Your dog is a social pack animal. However, the way in which he relates to other dogs, people, and even other animals in his life is much different than how we humans relate to each other.
The nature of the dog’s pack instinct is such that he perceives any other animal (human, dog, cat, turtle) he comes into regular contact with as being part of his family, or pack. And how he relates to other pack members is largely governed by instinct and early socialization.
In any pack of dogs, either wild or domesticated, there exists a social hierarchy. Within this social hierarchy (similar to a pecking order) there is an alpha-dog (the pack leader), a beta-dog, and so on and so forth, with the weakest dog being at the bottom of the pecking order. The Alpha-dog is dominant to all the other dogs in the pack.
The Beta (second) dog is also dominant to all the other dogs in the pack, but subordinate/submissive to the Alpha-dog. And of course, the Omega-dog– the dog at the bottom of the totem pole– is subordinate to every dog in the pack and dominant to no one.
Keep in mind, while your dog is happiest when he has an Alpha-dog to provide him with firm, fair and consistent leadership, it is also his instinctive nature to want to better his position in the pack. In the wild, if the pack leader were to die or become injured, there needed to be another dog (the Beta-dog) ready to step in and immediately assume the leadership responsibilities for the survival of the pack. This is why, especially when training begins, your dog may test you to see if you are truly worthy of being respected as his pack leader.
Remember, the way in which dogs relate to each other is through dominant and submissive behavior. But what constitutes a pack leader and why is it important for dog owners to know this bit of trivia? Because the easiest way to establish, develop and promote a proper relationship between you and your dog is to work in conjunction with your dog’s natural drives and instincts. Your dog instinctively not only wants a pack leader, but needs a pack leader.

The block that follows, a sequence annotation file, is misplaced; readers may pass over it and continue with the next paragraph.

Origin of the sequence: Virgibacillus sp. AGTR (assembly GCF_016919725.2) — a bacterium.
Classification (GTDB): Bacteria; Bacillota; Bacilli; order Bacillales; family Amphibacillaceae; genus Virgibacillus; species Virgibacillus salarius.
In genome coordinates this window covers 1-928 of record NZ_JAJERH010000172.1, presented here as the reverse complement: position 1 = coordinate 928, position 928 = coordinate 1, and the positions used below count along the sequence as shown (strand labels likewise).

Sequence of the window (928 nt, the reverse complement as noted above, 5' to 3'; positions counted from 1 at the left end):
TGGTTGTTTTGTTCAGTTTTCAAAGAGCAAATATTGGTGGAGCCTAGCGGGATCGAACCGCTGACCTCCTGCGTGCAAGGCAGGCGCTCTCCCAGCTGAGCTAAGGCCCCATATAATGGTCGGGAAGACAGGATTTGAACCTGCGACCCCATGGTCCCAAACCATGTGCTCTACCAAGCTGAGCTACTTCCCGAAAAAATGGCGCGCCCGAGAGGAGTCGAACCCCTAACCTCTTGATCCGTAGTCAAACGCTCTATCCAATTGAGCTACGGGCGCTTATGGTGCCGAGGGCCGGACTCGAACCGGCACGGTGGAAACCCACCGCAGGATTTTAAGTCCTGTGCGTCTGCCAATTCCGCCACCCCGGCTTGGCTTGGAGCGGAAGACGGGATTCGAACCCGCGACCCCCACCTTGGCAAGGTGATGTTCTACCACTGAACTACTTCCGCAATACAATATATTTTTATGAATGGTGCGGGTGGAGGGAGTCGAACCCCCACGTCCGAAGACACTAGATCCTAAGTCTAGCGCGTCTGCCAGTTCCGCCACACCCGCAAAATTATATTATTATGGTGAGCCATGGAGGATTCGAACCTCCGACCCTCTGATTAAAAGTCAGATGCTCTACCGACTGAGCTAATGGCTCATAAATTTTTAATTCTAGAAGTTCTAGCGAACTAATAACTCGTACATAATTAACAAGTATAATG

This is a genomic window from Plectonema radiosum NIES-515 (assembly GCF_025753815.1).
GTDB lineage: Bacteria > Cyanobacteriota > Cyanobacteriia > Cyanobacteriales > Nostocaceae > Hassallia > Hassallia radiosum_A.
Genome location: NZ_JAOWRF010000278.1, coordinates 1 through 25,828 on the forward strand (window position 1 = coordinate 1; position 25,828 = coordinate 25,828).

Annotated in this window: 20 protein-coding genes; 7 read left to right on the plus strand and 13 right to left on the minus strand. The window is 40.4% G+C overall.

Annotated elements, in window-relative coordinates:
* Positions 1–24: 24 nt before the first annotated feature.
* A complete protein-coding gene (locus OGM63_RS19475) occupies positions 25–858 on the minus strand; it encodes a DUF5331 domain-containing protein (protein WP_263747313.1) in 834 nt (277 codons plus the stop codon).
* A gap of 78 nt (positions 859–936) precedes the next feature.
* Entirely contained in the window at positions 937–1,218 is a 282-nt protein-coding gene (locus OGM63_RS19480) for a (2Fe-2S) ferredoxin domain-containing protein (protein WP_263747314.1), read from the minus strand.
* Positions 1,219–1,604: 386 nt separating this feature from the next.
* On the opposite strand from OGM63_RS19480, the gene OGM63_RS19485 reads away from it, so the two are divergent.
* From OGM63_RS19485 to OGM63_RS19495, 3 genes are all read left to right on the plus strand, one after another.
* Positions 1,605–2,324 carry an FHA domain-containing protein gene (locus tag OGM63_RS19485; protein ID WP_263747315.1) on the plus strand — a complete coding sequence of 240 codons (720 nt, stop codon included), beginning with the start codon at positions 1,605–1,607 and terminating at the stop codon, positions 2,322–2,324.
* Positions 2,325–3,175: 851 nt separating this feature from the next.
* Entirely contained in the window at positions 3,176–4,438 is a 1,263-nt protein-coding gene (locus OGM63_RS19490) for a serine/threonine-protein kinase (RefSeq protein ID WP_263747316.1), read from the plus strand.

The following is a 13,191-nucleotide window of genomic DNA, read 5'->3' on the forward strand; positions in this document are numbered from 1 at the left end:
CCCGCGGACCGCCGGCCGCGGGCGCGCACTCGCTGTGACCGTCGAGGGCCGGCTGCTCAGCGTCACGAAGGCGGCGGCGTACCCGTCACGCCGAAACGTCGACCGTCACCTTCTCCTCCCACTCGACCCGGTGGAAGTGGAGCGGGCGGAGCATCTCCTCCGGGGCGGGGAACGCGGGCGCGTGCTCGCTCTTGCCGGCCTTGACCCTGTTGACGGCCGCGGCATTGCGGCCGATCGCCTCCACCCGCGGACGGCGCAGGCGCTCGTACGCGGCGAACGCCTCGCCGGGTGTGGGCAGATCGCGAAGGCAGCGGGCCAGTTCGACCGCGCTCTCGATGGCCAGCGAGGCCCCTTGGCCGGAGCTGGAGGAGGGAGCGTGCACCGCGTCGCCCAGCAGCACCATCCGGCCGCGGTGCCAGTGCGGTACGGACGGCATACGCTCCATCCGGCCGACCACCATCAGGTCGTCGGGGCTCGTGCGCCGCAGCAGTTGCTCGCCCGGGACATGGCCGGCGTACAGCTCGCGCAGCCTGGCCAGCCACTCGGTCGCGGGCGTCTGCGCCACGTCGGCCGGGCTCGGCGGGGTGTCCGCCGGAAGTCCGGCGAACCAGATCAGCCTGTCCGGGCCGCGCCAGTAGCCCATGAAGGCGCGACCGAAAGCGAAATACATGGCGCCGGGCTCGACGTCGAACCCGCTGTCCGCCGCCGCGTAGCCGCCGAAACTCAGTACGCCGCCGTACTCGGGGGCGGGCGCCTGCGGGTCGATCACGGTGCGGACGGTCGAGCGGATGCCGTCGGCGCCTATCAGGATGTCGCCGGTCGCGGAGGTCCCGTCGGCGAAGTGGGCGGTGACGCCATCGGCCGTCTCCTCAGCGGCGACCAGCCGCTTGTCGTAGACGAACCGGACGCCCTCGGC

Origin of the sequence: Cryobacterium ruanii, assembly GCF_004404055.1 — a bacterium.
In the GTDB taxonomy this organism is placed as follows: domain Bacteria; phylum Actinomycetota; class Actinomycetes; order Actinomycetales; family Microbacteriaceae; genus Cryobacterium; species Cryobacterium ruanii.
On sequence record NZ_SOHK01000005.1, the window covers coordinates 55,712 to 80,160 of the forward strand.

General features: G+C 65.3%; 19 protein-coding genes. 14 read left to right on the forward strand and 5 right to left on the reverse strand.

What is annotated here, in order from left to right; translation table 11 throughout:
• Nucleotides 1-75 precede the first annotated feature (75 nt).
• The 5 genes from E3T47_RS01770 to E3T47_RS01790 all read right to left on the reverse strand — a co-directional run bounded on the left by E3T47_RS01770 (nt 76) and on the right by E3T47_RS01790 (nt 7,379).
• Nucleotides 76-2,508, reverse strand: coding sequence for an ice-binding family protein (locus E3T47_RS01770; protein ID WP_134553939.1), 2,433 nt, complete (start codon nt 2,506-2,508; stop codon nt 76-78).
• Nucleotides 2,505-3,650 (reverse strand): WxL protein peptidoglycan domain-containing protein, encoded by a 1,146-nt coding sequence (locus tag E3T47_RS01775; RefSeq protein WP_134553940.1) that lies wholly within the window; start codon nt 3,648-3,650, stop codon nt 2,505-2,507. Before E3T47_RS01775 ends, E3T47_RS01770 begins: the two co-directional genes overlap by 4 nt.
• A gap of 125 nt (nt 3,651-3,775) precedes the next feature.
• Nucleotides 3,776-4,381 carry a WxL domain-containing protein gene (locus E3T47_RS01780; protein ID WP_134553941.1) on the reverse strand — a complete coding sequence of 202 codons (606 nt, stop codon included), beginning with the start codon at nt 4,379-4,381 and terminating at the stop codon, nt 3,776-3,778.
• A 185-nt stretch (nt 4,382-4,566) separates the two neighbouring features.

And what this means is that for him to be a happy dog, you must provide him with such leadership. Does this mean you have to adopt another dog which may be more of a pack leader? No! No! No!. Remember, your dog naturally relates to you as a pack member, so why not be his “Alpha,” or pack leader?
You… the Leader of the Pack
In the pack, it is the Alpha-dog who makes all the important decisions. The Alpha-dog decides when the pack goes to hunt, where they hunt, and when they return. It is the Alpha-dog who always eats first after a kill. And it is the Alpha-dog who leads the pack in much the same way a benevolent dictator would rule over his kingdom. Firm, but fair.
When you begin to develop a more proper relationship with your dog– by becoming his pack leader– you will generally see four things begin to change. Your dog will start respecting you like never before, he will begin responding to your commands (your commands will suddenly have meaning), he will bond to you much more closely, and he will begin actively wanting to please you.